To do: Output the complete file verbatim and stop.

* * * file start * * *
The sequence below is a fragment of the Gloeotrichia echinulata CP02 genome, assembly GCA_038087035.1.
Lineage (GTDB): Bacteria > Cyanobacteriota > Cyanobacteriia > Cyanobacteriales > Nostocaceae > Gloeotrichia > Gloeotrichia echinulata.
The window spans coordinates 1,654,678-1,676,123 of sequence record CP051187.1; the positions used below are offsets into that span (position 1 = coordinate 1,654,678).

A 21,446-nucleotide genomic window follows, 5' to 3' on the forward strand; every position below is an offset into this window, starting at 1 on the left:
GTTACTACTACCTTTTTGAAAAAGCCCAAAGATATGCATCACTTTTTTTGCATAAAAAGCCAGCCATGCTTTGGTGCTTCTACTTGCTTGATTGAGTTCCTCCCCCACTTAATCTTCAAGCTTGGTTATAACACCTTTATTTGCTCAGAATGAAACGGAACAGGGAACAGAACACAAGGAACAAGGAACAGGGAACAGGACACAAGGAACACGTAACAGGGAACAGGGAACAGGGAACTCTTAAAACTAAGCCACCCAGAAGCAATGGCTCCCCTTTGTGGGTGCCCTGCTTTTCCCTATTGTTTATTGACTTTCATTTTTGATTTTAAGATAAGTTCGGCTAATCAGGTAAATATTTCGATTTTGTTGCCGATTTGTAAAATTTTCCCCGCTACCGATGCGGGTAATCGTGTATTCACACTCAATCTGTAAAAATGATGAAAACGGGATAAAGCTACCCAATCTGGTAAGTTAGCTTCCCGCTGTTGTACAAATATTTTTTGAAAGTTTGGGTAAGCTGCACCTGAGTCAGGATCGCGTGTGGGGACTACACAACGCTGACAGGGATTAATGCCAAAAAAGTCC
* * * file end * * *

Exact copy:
The sequence below is a fragment of the Gloeotrichia echinulata CP02 genome, assembly GCA_038087035.1.
Lineage (GTDB): Bacteria > Cyanobacteriota > Cyanobacteriia > Cyanobacteriales > Nostocaceae > Gloeotrichia > Gloeotrichia echinulata.
The window spans coordinates 1,654,678-1,676,123 of sequence record CP051187.1; the positions used below are offsets into that span (position 1 = coordinate 1,654,678).

A 21,446-nucleotide genomic window follows, 5' to 3' on the forward strand; every position below is an offset into this window, starting at 1 on the left:
GTTACTACTACCTTTTTGAAAAAGCCCAAAGATATGCATCACTTTTTTTGCATAAAAAGCCAGCCATGCTTTGGTGCTTCTACTTGCTTGATTGAGTTCCTCCCCCACTTAATCTTCAAGCTTGGTTATAACACCTTTATTTGCTCAGAATGAAACGGAACAGGGAACAGAACACAAGGAACAAGGAACAGGGAACAGGACACAAGGAACACGTAACAGGGAACAGGGAACAGGGAACTCTTAAAACTAAGCCACCCAGAAGCAATGGCTCCCCTTTGTGGGTGCCCTGCTTTTCCCTATTGTTTATTGACTTTCATTTTTGATTTTAAGATAAGTTCGGCTAATCAGGTAAATATTTCGATTTTGTTGCCGATTTGTAAAATTTTCCCCGCTACCGATGCGGGTAATCGTGTATTCACACTCAATCTGTAAAAATGATGAAAACGGGATAAAGCTACCCAATCTGGTAAGTTAGCTTCCCGCTGTTGTACAAATATTTTTTGAAAGTTTGGGTAAGCTGCACCTGAGTCAGGATCGCGTGTGGGGACTACACAACGCTGACAGGGATTAATGCCAAAAAAGTCC